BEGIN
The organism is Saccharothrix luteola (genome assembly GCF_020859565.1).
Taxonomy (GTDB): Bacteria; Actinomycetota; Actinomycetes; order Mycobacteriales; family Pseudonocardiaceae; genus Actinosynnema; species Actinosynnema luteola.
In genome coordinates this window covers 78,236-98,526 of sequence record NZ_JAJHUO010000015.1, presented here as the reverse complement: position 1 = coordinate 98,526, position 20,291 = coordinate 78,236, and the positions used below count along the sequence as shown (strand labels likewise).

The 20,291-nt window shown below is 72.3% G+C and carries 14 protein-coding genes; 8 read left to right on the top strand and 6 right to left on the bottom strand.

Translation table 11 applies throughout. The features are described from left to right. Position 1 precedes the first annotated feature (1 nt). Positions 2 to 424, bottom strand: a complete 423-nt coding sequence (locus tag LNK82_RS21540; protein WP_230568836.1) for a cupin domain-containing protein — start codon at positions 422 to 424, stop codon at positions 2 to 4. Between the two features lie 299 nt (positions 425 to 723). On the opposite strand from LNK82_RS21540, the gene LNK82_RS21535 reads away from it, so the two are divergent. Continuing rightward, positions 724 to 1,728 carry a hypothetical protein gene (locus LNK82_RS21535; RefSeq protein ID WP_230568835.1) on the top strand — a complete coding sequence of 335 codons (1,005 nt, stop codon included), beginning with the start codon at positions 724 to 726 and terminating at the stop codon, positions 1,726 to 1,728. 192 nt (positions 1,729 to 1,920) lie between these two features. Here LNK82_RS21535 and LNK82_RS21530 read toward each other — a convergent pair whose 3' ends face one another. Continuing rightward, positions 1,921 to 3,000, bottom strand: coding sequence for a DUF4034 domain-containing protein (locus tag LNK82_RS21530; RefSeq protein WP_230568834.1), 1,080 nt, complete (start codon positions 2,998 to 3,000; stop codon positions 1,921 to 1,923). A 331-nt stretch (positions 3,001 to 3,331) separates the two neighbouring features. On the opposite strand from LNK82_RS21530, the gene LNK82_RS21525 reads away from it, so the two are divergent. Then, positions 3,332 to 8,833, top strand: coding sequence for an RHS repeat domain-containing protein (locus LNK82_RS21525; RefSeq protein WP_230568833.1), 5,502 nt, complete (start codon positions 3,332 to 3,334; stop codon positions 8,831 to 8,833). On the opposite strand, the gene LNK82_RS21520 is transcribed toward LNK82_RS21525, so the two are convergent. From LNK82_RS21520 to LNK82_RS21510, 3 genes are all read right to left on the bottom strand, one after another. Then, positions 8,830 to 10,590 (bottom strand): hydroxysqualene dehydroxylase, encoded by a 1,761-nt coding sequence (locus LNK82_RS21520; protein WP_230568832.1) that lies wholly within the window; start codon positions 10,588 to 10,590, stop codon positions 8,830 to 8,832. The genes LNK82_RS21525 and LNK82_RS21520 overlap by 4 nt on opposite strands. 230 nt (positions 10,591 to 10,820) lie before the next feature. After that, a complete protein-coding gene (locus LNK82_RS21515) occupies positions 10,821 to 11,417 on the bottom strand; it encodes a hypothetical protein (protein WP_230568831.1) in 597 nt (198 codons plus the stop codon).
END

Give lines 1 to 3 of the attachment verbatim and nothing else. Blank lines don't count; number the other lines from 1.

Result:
The organism is Saccharothrix luteola (genome assembly GCF_020859565.1).
Taxonomy (GTDB): Bacteria; Actinomycetota; Actinomycetes; order Mycobacteriales; family Pseudonocardiaceae; genus Actinosynnema; species Actinosynnema luteola.
In genome coordinates this window covers 78,236-98,526 of sequence record NZ_JAJHUO010000015.1, presented here as the reverse complement: position 1 = coordinate 98,526, position 20,291 = coordinate 78,236, and the positions used below count along the sequence as shown (strand labels likewise).